Coburg North, a residential area 10 km. north of Melbourne, contains the localities of Batman, Merlynston and Newlands. The first two are on the Coburg to Fawkner railway line and the last is east of the Merri Creek.
Coburg North comprised two allotments, each of about one square mile, in the subdivision made in 1839 by the government surveyor, Robert Hoddle. They were divided by the Merri Creek, the western part being quickly subdivided into twenty-five acre blocks for resale. The eastern part became the site of the Coburg district's second village, Newlands, over the Merri Creek from the Pentridge village. The Newlands section was favoured by frontages to the Merri Creek and to its tributary, Edgars Creek. It was distant from rail and tram services and retained a community of market gardeners, dairymen and poulterers until the second world war. The farms were also a source of pollution of the recreational lake reserve on the Merri Creek, which was closed to swimming in 1932 when a child died from an infected cut.
West of the Merri Creek, Coburg North participated in the spread of residential housing between the 1920s and the second world war. An eighty acre estate west of the North Coburg station was marketed as the Merlynston estate, and the North Coburg Progress Association lobbied for the area to be named after the estate. (Merlynston was the name of the daughter of the estate's owner, Donald Bain, who became the Association's president and a Coburg councillor.)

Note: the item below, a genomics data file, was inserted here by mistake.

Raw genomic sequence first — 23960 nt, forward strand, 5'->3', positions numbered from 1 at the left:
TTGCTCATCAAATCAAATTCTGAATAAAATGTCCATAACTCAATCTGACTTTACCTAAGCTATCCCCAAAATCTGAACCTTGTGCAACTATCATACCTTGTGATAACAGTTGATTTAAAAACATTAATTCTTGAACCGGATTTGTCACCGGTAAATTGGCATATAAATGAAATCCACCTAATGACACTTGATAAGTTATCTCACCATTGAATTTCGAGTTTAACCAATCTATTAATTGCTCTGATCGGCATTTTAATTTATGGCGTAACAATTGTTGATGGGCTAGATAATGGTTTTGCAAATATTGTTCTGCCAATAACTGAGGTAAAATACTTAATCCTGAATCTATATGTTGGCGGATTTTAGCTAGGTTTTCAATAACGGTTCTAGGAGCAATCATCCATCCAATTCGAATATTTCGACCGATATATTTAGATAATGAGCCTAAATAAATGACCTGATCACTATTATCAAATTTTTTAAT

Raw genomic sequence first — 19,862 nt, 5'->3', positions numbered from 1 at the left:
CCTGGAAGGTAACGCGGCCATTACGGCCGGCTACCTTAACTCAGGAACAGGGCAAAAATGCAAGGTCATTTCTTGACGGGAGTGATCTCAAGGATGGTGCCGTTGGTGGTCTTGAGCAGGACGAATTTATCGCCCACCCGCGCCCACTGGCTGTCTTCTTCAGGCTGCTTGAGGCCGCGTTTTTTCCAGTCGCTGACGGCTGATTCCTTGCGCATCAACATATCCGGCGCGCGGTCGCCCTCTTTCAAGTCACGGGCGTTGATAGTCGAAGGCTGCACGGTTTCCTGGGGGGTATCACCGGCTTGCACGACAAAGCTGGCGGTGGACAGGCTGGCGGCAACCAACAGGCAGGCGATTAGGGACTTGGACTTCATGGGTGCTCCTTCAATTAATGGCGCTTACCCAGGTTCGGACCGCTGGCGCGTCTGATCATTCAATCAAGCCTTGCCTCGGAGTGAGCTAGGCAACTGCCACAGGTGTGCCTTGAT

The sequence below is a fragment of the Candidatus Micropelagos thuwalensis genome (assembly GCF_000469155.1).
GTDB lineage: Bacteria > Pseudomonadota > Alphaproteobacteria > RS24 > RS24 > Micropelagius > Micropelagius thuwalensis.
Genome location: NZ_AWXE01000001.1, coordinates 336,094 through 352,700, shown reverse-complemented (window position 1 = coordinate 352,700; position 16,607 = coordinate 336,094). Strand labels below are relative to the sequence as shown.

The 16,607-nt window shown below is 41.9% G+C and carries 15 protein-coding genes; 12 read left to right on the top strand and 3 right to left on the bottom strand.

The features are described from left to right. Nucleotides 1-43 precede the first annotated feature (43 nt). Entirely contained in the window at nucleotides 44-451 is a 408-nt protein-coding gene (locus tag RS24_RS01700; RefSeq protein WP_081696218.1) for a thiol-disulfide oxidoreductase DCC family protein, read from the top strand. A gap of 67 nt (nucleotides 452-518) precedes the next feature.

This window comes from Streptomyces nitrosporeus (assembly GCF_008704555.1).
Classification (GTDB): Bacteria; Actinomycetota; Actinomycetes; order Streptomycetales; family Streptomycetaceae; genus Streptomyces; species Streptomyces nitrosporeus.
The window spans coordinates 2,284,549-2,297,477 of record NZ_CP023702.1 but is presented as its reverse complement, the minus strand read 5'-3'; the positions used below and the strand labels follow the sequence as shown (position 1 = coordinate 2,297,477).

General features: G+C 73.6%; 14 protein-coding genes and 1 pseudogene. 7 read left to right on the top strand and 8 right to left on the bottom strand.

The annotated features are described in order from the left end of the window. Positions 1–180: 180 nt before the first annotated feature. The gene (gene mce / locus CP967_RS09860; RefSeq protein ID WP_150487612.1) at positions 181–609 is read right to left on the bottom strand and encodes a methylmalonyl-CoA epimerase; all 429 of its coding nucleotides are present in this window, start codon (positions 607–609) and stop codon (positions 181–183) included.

A primary school was opened at Merlynston in 1928 and another between Coburg and Merlynston in 1937. The settlement of the Newlands area came after the second world war. It contains a notable Housing Commission estate between the Coburg cemetery and the Kodak site; notable in the sense that it was an early postwar project which is based on garden suburb and new town principles and has maintained a remarkable state of completeness, apart from the demolition of the shopping centre in the 1990s which had ended its cycle of usefulness to the local community. Newlands primary and high schools opened in 1951 and 1959 respectively, the latter closing in 1992. The most recent school is Batman Automotive College, 1970.
Coburg North has several large reserves. West of the Merri Creek they contain sporting facilities, and east of the creek they are more plentiful, containing both cycle paths and ovals. Kodak Australia occupies a large site, as does the last drive-in theatre in inner-metropolitan Melbourne.
The Newlands Road bridge over the Merri Creek, of bluestone construction (1865), is on the Commonwealth and Victorian historic buildings registers.
The median house price in Coburg North was about 85% of the median price for metropolitan Melbourne between 1987 and 1996.
Broome, Richard, "Coburg Between Two Creeks", Lothian Publishing Company Pty. Ltd., 1987.
"City of Coburg Heritage Conservation and Streetscape Study",
Timothy Hubbard Pty. Ltd., March, 1991.
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